BY MIKE HOUSER
Nevada Appeal Sports Writer
As an attorney who specializes in qui tam law, Carson City's Tim Terry spends his day tying to level the playing field for whistleblowers who expose fraud perpetrated by the government.
In his capacity as a board member for the Carson City Little League, Terry is continuing his quest to level the playing field for local players who could benefit from the construction of an indoor batting facility.
"We need a place for kids to practice when the weather's lousy," said Terry, a former prosecutor for the attorney general. "They're competing with travel ball and all-star teams from Las Vegas and California. It's apparent that the kids are at a disadvantage because they can't practice half the year with cold weather."
The concept originated about 10 years ago, said Terry, who has been a coach or board member for the Carson City Little League since 1979.
About two years ago the projected cost of the indoor project " which would be located in a warehouse at Governor's Field " was about $250,000. Terry said someone in the community came forward with an out-of-town donor to finance the project, but the donor never materialized.
After "treading water" for 18-24 months, Terry's hopes for the indoor project were rejuvenated when "a group of people who would like to remain anonymous" came forward with a bequest of $150,000 in December.
While he won't have a concrete figure for about a month, Terry estimated the total cost of the project will be $400,000 ("maybe a little less," he said) and remains hopeful the community will contribute the remaining $250,000.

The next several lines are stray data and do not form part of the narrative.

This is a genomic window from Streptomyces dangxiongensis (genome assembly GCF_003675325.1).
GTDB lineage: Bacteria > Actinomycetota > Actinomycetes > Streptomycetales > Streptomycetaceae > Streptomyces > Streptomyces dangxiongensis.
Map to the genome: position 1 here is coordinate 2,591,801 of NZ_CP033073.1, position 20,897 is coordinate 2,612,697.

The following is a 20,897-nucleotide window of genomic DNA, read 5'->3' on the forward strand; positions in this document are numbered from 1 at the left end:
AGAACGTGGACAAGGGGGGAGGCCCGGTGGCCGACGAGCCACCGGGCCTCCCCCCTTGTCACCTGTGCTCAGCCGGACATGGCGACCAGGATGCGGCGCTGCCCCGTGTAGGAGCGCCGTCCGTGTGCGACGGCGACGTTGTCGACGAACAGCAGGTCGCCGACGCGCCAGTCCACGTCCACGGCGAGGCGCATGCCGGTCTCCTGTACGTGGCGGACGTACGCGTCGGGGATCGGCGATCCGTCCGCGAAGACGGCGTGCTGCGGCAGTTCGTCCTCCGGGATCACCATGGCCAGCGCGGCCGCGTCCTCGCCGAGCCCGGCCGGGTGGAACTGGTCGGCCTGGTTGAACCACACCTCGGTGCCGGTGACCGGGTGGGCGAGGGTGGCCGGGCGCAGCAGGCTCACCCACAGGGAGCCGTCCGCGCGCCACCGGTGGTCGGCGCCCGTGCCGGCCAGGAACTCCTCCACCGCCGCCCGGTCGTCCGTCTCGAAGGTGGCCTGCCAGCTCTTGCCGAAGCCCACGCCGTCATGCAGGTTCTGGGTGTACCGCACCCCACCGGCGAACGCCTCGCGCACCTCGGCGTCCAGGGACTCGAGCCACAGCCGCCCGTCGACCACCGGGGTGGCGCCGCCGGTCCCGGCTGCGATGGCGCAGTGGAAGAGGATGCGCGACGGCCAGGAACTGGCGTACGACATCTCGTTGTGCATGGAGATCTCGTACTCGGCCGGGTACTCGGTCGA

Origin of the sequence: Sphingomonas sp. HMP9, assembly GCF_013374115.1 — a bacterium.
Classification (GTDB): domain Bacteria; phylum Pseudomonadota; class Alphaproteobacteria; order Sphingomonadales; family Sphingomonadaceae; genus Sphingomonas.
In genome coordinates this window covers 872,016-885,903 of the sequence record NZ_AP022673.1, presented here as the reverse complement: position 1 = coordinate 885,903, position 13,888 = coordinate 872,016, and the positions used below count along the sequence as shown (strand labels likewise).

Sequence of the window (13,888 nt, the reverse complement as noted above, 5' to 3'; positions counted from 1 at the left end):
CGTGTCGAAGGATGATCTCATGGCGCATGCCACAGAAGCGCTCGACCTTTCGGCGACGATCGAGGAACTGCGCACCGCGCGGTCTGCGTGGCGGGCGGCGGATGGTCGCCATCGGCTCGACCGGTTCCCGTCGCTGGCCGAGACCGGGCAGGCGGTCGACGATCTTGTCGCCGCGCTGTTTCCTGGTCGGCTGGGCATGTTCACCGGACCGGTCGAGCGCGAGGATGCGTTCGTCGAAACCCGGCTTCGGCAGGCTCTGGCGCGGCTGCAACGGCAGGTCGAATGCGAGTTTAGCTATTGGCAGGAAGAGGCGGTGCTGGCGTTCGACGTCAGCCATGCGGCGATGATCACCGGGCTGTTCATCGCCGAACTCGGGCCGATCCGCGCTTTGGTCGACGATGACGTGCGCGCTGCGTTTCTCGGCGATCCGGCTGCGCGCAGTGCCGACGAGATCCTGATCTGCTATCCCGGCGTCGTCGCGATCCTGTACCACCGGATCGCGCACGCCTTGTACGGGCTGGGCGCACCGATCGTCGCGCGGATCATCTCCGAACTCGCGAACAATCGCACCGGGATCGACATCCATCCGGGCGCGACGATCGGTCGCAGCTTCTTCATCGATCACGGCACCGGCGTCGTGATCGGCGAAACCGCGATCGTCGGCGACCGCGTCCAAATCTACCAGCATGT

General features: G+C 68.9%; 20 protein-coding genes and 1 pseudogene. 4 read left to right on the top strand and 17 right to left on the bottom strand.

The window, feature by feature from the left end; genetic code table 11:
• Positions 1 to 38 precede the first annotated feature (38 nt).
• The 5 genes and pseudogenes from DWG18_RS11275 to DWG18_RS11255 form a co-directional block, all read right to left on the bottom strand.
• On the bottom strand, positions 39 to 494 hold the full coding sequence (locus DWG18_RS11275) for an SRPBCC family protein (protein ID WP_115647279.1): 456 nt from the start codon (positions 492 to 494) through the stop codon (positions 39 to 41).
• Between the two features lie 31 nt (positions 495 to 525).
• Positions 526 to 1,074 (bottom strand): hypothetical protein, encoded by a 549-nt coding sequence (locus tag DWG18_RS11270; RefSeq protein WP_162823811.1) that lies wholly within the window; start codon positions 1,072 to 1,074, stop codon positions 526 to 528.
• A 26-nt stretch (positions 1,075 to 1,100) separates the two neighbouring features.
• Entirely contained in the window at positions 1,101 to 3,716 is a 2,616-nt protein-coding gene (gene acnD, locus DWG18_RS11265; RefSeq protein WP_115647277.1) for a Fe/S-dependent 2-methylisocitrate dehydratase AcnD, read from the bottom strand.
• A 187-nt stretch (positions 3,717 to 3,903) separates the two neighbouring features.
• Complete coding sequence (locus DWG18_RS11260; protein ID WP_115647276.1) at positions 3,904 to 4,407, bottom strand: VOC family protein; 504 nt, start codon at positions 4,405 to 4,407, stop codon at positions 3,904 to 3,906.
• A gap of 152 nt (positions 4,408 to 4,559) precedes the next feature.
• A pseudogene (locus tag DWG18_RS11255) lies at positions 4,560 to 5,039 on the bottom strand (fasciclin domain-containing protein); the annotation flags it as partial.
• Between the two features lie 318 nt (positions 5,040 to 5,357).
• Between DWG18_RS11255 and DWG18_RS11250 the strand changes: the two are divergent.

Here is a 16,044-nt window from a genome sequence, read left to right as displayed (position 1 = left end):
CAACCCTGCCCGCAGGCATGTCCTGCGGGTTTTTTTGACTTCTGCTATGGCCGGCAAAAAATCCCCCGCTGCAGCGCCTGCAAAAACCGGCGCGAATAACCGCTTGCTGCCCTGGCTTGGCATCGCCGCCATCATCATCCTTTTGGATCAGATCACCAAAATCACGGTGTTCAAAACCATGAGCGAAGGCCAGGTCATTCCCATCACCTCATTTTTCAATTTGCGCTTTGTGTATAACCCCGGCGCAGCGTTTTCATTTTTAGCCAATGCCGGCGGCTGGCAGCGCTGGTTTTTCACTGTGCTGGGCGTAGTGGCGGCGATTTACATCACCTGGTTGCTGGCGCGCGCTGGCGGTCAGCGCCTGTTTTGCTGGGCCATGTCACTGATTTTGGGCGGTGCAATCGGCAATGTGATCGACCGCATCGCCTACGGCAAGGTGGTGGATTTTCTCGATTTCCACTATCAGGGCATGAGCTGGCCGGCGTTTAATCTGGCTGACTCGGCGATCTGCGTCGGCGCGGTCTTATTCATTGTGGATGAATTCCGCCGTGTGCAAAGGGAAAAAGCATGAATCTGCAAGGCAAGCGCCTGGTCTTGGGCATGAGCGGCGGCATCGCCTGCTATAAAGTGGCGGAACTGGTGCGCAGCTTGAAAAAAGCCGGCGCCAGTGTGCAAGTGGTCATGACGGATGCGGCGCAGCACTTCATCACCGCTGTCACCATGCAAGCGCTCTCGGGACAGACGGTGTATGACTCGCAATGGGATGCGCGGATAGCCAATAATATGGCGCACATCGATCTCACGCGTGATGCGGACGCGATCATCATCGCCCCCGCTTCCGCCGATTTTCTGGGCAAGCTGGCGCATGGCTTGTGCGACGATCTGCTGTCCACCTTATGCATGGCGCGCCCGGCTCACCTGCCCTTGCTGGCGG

"We've got a lot of money toward our goal," Terry said. "We're close, but we need a little more help."
Jim Andrews, vice-president of the Little League board of directors, said completion of the project would be a boon to local kids.
"At Redding's Big League Dream (sports park), there was a discussion among many groups about the lack of indoor facilities where you don't pay to play," Andrews said. "There are none. This facility would be huge for Carson kids."
Andrews said he didn't know if the completion of the indoor project would level the playing field, but "it would definitely help our kids to get inside and out of the weather."
Andrews said players lose good mechanics when their hands sting and are freezing from the March and early-April weather at the start of the Little League season.
For his part Terry, who also is an umpire, feels he is making the right call as he appeals to the community for its assistance.
"I know we're having difficult economic times," Terry said, "but with a little more money, we can fund this thing."
Those who want to donate to the indoor project can write a check to Carson City Little League, P.O. Box 1875, Carson City, NV 89702, or contact Tim Terry at 775-291-9070.